This brings me back to the one creative writing course I took in university. It was on the studying of poetic forms and allowed us to also write poems. The forms we studied were a bit…avant grade I guess, challenging us to write poems using words that only contained 4 letters, things like that. I hated every minute of it because I wasn’t allowed to write what I wanted, not once. The instructor also made one of the students cry (not me) and I vowed never to write any of HIS kind of poetry because the man was an ass! But, I regretted that course too because I did want to learn more about poetry writing. Just not from someone who lacked soul. I don’t know why I’m sharing this other than the reoccurring theme that the posts here on The Write Practice seem to always come at the perfect time. You see, poetry is also something else I’m afraid to write…

    • A.J. Wagoner

      I can sympathize with every word you shared! I totally understand that sentiment. When I took my Intro. to Poetry course and had all the poetry I had submitted for the course demolished, I seriously wanted to throw all the professor’s teachings out the window and then some….unfortunate for me (or fortunate to me) those stuck in my mind and most poetry I write is what I was taught by that professor.

      I think from what you wrote about your instructor that he may not have meant to come off that strong, just wanted to challenge those in the class to see poetry in a different light/manner/way.

      I also just recently took a course on Coursera.org (totally free) on Modern & Contemporary American Poetry. They are going to have it again in September. I would totally suggest the course (https://www.coursera.org/course/modernpoetry). The community that comes from the course alone is worth the ten weeks of poems to read, videos to watch, discussions to look into and essays (which some involve writing a poem) to write. It challenged some of my takes on poetry too. You should check it out. The first one had over 34,000 people, but the professor form Penn State and his TAs did a fabulous job and if felt more like a simple family just discussing and reading poetry together.

    • Giulia Esposito

      Thanks AJ! That sounds awesome, I will check out for sure.

    • A.J. Wagoner

      Welcome! Wonderful!

  7. John Fisher

    I wrote this poem a couple of years back, and it seems to fit well with what AJ was saying. My debt to Miss Dickenson will be apparent.

    Heard mother’s on a waning winter’s day;
    Another’s through a disbelieving haze.
    Near unmanned by troubled breath —
    Stark fanfare of song of death;
    Still hear, and know
    I follow in their way.

    • A.J. Wagoner

      Yes! Dickenson so alive in ‘THIS’ one! Great poem.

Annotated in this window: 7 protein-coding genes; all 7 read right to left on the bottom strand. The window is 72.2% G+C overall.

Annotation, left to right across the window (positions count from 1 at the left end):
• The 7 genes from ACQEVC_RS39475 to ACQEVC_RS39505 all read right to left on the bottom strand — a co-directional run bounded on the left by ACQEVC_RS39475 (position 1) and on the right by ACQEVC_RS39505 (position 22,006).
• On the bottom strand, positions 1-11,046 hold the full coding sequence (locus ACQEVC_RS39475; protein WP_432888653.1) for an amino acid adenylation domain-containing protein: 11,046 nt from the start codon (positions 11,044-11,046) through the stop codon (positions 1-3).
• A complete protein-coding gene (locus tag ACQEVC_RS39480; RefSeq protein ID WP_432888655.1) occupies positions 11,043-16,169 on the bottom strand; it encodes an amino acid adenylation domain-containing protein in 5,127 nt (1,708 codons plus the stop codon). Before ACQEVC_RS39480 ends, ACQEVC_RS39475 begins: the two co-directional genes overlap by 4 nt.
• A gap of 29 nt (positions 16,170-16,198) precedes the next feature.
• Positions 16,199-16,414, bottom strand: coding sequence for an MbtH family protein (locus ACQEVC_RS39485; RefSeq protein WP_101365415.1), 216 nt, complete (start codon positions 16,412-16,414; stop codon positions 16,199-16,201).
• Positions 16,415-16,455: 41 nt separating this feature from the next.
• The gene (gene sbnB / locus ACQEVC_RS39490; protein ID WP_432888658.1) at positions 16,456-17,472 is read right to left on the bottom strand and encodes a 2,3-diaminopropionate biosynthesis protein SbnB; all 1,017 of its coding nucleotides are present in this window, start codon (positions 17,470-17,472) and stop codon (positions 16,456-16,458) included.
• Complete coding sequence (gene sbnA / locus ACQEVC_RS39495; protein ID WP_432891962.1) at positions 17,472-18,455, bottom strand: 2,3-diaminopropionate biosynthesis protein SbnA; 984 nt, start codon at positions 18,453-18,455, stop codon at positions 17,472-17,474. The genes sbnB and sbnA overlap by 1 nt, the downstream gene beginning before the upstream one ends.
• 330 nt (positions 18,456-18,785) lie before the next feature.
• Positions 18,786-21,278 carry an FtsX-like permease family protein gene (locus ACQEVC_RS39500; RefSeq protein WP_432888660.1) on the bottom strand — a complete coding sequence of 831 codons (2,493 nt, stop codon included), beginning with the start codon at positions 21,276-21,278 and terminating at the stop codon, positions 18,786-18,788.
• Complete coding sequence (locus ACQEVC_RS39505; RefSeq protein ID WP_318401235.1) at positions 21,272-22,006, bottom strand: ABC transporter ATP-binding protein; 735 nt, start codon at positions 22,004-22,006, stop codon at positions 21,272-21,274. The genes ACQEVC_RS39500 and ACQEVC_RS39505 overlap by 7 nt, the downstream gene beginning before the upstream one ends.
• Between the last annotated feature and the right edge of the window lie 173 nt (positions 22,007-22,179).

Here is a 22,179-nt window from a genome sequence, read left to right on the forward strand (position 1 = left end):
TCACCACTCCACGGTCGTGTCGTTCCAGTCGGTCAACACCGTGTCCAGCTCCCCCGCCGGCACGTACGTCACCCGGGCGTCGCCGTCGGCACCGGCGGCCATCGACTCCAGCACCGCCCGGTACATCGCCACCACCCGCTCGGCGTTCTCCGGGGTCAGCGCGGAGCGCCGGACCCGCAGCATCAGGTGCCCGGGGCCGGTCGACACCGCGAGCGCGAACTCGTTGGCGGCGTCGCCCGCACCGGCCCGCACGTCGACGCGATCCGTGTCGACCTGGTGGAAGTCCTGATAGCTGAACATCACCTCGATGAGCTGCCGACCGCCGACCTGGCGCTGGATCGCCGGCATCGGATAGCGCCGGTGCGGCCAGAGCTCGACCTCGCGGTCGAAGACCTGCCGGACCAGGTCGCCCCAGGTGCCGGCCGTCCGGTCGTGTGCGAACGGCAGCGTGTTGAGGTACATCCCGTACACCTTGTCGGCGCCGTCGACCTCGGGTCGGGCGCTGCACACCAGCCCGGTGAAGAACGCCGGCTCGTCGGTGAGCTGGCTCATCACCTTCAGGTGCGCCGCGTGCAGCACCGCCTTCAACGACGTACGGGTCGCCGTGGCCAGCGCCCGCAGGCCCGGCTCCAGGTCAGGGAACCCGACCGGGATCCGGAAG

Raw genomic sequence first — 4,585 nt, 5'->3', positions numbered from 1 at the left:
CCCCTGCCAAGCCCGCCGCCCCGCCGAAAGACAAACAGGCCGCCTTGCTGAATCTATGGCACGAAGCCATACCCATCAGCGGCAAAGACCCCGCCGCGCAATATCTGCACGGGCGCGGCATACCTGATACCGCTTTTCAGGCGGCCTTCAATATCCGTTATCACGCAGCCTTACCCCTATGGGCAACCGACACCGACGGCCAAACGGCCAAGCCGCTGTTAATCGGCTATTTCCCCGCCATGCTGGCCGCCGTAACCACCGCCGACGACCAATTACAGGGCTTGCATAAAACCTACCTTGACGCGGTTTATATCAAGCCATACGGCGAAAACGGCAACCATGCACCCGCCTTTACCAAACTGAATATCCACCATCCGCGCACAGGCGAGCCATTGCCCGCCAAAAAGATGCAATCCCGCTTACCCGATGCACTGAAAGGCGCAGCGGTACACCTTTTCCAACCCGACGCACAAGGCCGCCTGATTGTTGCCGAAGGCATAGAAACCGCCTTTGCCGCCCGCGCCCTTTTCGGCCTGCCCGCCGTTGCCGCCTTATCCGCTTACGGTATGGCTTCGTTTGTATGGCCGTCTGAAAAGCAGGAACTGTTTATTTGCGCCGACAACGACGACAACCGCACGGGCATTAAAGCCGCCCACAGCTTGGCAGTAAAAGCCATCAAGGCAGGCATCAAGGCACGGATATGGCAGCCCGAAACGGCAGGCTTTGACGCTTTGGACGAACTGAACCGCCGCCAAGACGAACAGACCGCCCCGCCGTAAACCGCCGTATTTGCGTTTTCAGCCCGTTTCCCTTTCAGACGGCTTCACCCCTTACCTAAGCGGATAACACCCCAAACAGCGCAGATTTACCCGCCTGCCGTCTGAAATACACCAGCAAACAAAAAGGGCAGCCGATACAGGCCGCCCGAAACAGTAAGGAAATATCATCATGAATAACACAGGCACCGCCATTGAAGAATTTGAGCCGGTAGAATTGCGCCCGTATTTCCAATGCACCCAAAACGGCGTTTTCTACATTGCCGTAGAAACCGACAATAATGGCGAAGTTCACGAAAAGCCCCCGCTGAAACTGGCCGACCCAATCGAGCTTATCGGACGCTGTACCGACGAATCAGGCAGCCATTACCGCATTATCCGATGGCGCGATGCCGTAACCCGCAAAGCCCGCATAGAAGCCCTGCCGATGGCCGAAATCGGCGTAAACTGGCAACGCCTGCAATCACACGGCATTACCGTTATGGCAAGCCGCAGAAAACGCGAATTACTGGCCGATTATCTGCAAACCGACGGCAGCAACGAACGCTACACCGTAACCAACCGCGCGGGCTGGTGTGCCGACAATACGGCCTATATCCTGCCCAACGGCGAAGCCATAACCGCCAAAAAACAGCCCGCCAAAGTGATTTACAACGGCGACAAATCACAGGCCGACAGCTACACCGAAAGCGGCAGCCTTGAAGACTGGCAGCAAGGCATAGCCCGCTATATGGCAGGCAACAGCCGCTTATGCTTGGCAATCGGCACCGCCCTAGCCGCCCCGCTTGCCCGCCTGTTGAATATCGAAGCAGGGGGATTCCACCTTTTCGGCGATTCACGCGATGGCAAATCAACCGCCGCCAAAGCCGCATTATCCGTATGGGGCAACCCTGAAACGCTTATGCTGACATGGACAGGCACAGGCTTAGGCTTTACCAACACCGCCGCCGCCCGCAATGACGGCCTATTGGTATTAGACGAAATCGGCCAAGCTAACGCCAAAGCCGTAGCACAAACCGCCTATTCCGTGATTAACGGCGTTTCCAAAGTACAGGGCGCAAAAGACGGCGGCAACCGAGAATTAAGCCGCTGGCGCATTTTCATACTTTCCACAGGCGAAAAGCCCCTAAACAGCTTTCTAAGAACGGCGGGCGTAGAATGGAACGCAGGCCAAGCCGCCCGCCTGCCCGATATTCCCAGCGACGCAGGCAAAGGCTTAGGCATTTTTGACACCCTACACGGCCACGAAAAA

• Giulia Esposito

      Oh yeah, clearly inspired by Dickenson.

  8. Justin Buck

    The depth of talent in this comment stream is breath-taking. Thanks, Joe, for maintaining such a great community.

  9. Jeff Ellis

    The blade is stuck in his ribs and I can’t seem to get a good enough grip on the hilt to pull my damned sword free. There is too much blood and sweat and mud and every time I tug, he screams so loud that I think my head may actually split open. I lick my lips and try one more time, to no avail. Everything is screams and swords on swords on swords and charging horses carrying yelling men.

    I stop for a minute to catch my breath, watching the Norseman squirm under his wounds, a bit of tar-black blood bubbling out of his mouth. He’ll be dead soon enough, and then, at least, he won’t be screaming anymore. Louis tumbles beside me, holding his shield up to shoulder a blow from a Norse ax. He looks at me with a bewildered smile, before he regains focus and runs his assailant through.

    “Just what are you doing?” Louis asks, pulling his sword free of his victim with a practiced effort.

    I wipe my arm across my forehead, but all it does is cover my face in blood and sweat and mud. “Fucking sword is stuck…” I say and gesture to my dead Norseman.

    “Good Lord, but you’ll be the death of us Antony…” Louis says over the crash of battle. He doesn’t stay to chat.

    I flick the muck from my hands onto the Norseman’s body and spit into my palms before rubbing them together. Taking hold of my hilt once more I bend my knees, breathe in and when I exhale, I tug with all of my might. With a swish, the blade finally slides free and my over-exuberance sees me falling down ass-first into the muddy field.

    Laughing quietly to myself, I prop up onto one knee and make to stand when the mace comes mercilessly down to smash into my head, splitting my skull open and bringing black silence.

    • Carmen

      Wow this passage is so vivid. Right from the beginning it feels so messy with the ‘blood and sweat and mud’ and I liked the ‘bit of tar-black blood bubbling out of his mouth’, how gory! And just I would imagine blood to look like coming out of someone’s mouth like that (not that I wonder about that.) I also really liked the symmetry of beginning with a violent death and ending with one.

    • Jeff Ellis

      Thanks Carmen! I’m glad you enjoyed this 🙂

    • A.J. Wagoner